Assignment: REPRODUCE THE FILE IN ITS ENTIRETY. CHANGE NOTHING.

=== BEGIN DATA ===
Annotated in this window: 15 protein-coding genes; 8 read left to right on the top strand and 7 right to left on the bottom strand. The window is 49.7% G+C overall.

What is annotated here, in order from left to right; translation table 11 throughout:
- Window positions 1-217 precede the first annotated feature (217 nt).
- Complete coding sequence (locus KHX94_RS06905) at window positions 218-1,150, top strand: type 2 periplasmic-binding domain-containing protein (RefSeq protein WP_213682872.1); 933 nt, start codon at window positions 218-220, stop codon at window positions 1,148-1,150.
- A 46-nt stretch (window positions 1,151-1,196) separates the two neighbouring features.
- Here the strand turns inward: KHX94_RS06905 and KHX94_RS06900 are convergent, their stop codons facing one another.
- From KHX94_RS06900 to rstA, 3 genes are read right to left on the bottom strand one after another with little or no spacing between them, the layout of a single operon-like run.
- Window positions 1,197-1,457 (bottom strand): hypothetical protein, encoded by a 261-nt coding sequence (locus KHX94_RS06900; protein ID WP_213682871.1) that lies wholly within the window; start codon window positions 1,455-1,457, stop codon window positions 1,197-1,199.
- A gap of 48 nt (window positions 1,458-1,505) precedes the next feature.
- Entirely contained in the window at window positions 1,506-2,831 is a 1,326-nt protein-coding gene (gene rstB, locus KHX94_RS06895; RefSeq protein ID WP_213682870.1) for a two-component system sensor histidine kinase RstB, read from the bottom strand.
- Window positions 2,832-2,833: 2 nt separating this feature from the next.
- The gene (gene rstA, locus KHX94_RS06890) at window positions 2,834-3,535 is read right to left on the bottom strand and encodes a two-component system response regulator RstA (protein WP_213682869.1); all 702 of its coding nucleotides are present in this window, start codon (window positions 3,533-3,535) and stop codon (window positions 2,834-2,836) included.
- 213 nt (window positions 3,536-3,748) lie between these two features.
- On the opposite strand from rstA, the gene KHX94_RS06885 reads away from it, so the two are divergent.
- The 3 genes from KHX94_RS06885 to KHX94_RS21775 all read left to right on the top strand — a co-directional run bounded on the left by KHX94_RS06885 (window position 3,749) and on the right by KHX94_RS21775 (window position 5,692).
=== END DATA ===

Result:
Annotated in this window: 15 protein-coding genes; 8 read left to right on the top strand and 7 right to left on the bottom strand. The window is 49.7% G+C overall.

What is annotated here, in order from left to right; translation table 11 throughout:
- Window positions 1-217 precede the first annotated feature (217 nt).
- Complete coding sequence (locus KHX94_RS06905) at window positions 218-1,150, top strand: type 2 periplasmic-binding domain-containing protein (RefSeq protein WP_213682872.1); 933 nt, start codon at window positions 218-220, stop codon at window positions 1,148-1,150.
- A 46-nt stretch (window positions 1,151-1,196) separates the two neighbouring features.
- Here the strand turns inward: KHX94_RS06905 and KHX94_RS06900 are convergent, their stop codons facing one another.
- From KHX94_RS06900 to rstA, 3 genes are read right to left on the bottom strand one after another with little or no spacing between them, the layout of a single operon-like run.
- Window positions 1,197-1,457 (bottom strand): hypothetical protein, encoded by a 261-nt coding sequence (locus KHX94_RS06900; protein ID WP_213682871.1) that lies wholly within the window; start codon window positions 1,455-1,457, stop codon window positions 1,197-1,199.
- A gap of 48 nt (window positions 1,458-1,505) precedes the next feature.
- Entirely contained in the window at window positions 1,506-2,831 is a 1,326-nt protein-coding gene (gene rstB, locus KHX94_RS06895; RefSeq protein ID WP_213682870.1) for a two-component system sensor histidine kinase RstB, read from the bottom strand.
- Window positions 2,832-2,833: 2 nt separating this feature from the next.
- The gene (gene rstA, locus KHX94_RS06890) at window positions 2,834-3,535 is read right to left on the bottom strand and encodes a two-component system response regulator RstA (protein WP_213682869.1); all 702 of its coding nucleotides are present in this window, start codon (window positions 3,533-3,535) and stop codon (window positions 2,834-2,836) included.
- 213 nt (window positions 3,536-3,748) lie between these two features.
- On the opposite strand from rstA, the gene KHX94_RS06885 reads away from it, so the two are divergent.
- The 3 genes from KHX94_RS06885 to KHX94_RS21775 all read left to right on the top strand — a co-directional run bounded on the left by KHX94_RS06885 (window position 3,749) and on the right by KHX94_RS21775 (window position 5,692).